Compliance of National Cancer Institute–Designated Cancer Centers With January 2021 Price Transparency Requirements

Author(s): Christopher P. Childers, MD, PhD1, Jacob Guorgui, BS2, Sami Siddiqui3, Timothy Donahue, MD1
Source: JAMA Surg. Published online August 10, 2022. doi:10.1001/jamasurg.2022.3125

Nathan Walcker's Thoughts

While price transparency across sites of care on its face is a step in the right direction, datapoints when viewed discretely are less informative when it comes to the actual costs associated with cancer care. Additional work, analysis and research is much needed across the stakeholder continuum to fully understand the costs associated with the treatment of cancer, and to further achieve the transparency goals set forth by CMS in 2019 with this initiative.

In an effort to increase competition and drive down prices, the Centers for Medicare & Medicaid Services (CMS) initiated 2 policies in the last 3 years to increase hospital price transparency.1 Starting January 2019, hospitals were required to publish their chargemasters—a list of the nondiscounted prices for services provided. This effort has been criticized because charges rarely reflect the actual prices paid for a service and do little to spur competition.2,3 In response to this criticism, CMS expanded this mandate in January 2021 to require hospitals to publish a list of their negotiated rates with health insurers. In theory, this should more effectively increase competition between payors and hospitals and drive down rates.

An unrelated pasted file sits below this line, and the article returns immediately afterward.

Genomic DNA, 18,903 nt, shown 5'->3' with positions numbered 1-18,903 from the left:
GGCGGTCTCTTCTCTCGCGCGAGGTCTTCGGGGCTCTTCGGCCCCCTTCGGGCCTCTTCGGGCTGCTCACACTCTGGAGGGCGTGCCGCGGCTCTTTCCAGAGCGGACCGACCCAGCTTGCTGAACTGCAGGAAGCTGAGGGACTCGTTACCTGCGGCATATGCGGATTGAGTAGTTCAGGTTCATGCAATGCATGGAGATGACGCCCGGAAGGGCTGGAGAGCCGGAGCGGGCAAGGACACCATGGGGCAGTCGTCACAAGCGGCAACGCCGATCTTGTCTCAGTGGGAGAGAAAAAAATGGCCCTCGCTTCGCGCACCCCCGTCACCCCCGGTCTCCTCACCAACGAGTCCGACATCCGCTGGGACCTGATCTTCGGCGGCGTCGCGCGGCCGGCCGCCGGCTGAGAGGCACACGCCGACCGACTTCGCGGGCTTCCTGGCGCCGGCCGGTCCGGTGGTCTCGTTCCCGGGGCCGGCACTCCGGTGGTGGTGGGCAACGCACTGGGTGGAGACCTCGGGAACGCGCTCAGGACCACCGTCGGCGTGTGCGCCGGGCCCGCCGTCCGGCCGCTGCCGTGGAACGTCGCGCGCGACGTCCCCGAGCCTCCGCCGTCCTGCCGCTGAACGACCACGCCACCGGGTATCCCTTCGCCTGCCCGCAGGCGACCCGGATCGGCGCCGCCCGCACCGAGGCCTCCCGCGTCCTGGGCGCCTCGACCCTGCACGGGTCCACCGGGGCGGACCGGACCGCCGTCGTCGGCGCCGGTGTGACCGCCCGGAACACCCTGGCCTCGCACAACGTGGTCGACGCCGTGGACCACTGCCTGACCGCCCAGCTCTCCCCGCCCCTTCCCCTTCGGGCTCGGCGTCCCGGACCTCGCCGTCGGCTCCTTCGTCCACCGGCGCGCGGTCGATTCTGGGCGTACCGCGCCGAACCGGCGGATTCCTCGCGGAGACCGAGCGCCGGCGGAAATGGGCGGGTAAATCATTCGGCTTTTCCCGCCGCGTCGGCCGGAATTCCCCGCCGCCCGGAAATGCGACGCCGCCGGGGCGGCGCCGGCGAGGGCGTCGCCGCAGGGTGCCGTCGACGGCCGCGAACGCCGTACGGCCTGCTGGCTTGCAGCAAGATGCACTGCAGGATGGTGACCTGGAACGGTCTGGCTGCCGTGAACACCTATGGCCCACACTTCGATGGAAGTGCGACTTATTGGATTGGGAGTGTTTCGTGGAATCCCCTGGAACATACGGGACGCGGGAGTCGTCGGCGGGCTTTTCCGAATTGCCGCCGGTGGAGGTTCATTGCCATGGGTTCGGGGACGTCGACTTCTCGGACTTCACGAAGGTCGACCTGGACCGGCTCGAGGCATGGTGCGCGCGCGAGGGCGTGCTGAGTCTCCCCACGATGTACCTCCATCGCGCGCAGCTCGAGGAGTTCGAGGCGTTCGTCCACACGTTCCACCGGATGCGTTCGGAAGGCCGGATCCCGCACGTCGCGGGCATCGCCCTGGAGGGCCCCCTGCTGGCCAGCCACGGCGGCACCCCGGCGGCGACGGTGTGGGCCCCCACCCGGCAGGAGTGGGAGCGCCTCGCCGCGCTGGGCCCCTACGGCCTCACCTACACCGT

Author Affiliations

1Department of Surgery, David Geffen School of Medicine at UCLA, Ronald Reagan UCLA Medical Center, Los Angeles, California, 2David Geffen School of Medicine at UCLA, Los Angeles, California,3Department of Molecular, Cell, and Developmental Biology at UCLA, Los Angeles, California

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